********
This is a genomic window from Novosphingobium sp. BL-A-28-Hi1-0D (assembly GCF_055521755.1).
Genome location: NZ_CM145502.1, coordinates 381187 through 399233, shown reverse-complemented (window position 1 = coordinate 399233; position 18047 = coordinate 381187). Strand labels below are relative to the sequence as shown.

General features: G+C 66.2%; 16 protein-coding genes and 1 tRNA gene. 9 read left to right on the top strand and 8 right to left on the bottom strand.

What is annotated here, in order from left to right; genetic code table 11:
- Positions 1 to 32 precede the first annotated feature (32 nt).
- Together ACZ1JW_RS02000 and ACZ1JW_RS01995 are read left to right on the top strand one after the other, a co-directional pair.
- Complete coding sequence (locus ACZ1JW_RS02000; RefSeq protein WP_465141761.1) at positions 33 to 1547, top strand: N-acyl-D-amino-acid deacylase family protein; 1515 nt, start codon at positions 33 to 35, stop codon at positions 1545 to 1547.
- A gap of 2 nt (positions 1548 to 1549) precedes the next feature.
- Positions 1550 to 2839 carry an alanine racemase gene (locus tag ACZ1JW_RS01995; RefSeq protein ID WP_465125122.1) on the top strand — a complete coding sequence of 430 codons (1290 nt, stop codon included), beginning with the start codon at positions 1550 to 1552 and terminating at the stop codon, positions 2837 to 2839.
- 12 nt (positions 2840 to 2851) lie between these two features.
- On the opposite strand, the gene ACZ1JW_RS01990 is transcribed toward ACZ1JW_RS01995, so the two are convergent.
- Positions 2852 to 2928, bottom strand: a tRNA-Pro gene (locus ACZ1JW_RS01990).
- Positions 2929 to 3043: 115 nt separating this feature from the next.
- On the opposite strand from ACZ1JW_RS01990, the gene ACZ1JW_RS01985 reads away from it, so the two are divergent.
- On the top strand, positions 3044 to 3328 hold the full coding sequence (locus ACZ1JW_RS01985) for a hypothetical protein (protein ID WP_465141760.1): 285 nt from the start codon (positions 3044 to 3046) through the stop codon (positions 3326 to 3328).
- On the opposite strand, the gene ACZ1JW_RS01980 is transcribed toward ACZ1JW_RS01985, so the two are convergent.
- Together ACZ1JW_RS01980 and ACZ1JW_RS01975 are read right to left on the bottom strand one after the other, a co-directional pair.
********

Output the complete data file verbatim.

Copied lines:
This is a genomic window from Novosphingobium sp. BL-A-28-Hi1-0D (assembly GCF_055521755.1).
Genome location: NZ_CM145502.1, coordinates 381187 through 399233, shown reverse-complemented (window position 1 = coordinate 399233; position 18047 = coordinate 381187). Strand labels below are relative to the sequence as shown.

General features: G+C 66.2%; 16 protein-coding genes and 1 tRNA gene. 9 read left to right on the top strand and 8 right to left on the bottom strand.

What is annotated here, in order from left to right; genetic code table 11:
- Positions 1 to 32 precede the first annotated feature (32 nt).
- Together ACZ1JW_RS02000 and ACZ1JW_RS01995 are read left to right on the top strand one after the other, a co-directional pair.
- Complete coding sequence (locus ACZ1JW_RS02000; RefSeq protein WP_465141761.1) at positions 33 to 1547, top strand: N-acyl-D-amino-acid deacylase family protein; 1515 nt, start codon at positions 33 to 35, stop codon at positions 1545 to 1547.
- A gap of 2 nt (positions 1548 to 1549) precedes the next feature.
- Positions 1550 to 2839 carry an alanine racemase gene (locus tag ACZ1JW_RS01995; RefSeq protein ID WP_465125122.1) on the top strand — a complete coding sequence of 430 codons (1290 nt, stop codon included), beginning with the start codon at positions 1550 to 1552 and terminating at the stop codon, positions 2837 to 2839.
- 12 nt (positions 2840 to 2851) lie between these two features.
- On the opposite strand, the gene ACZ1JW_RS01990 is transcribed toward ACZ1JW_RS01995, so the two are convergent.
- Positions 2852 to 2928, bottom strand: a tRNA-Pro gene (locus ACZ1JW_RS01990).
- Positions 2929 to 3043: 115 nt separating this feature from the next.
- On the opposite strand from ACZ1JW_RS01990, the gene ACZ1JW_RS01985 reads away from it, so the two are divergent.
- On the top strand, positions 3044 to 3328 hold the full coding sequence (locus ACZ1JW_RS01985) for a hypothetical protein (protein ID WP_465141760.1): 285 nt from the start codon (positions 3044 to 3046) through the stop codon (positions 3326 to 3328).
- On the opposite strand, the gene ACZ1JW_RS01980 is transcribed toward ACZ1JW_RS01985, so the two are convergent.
- Together ACZ1JW_RS01980 and ACZ1JW_RS01975 are read right to left on the bottom strand one after the other, a co-directional pair.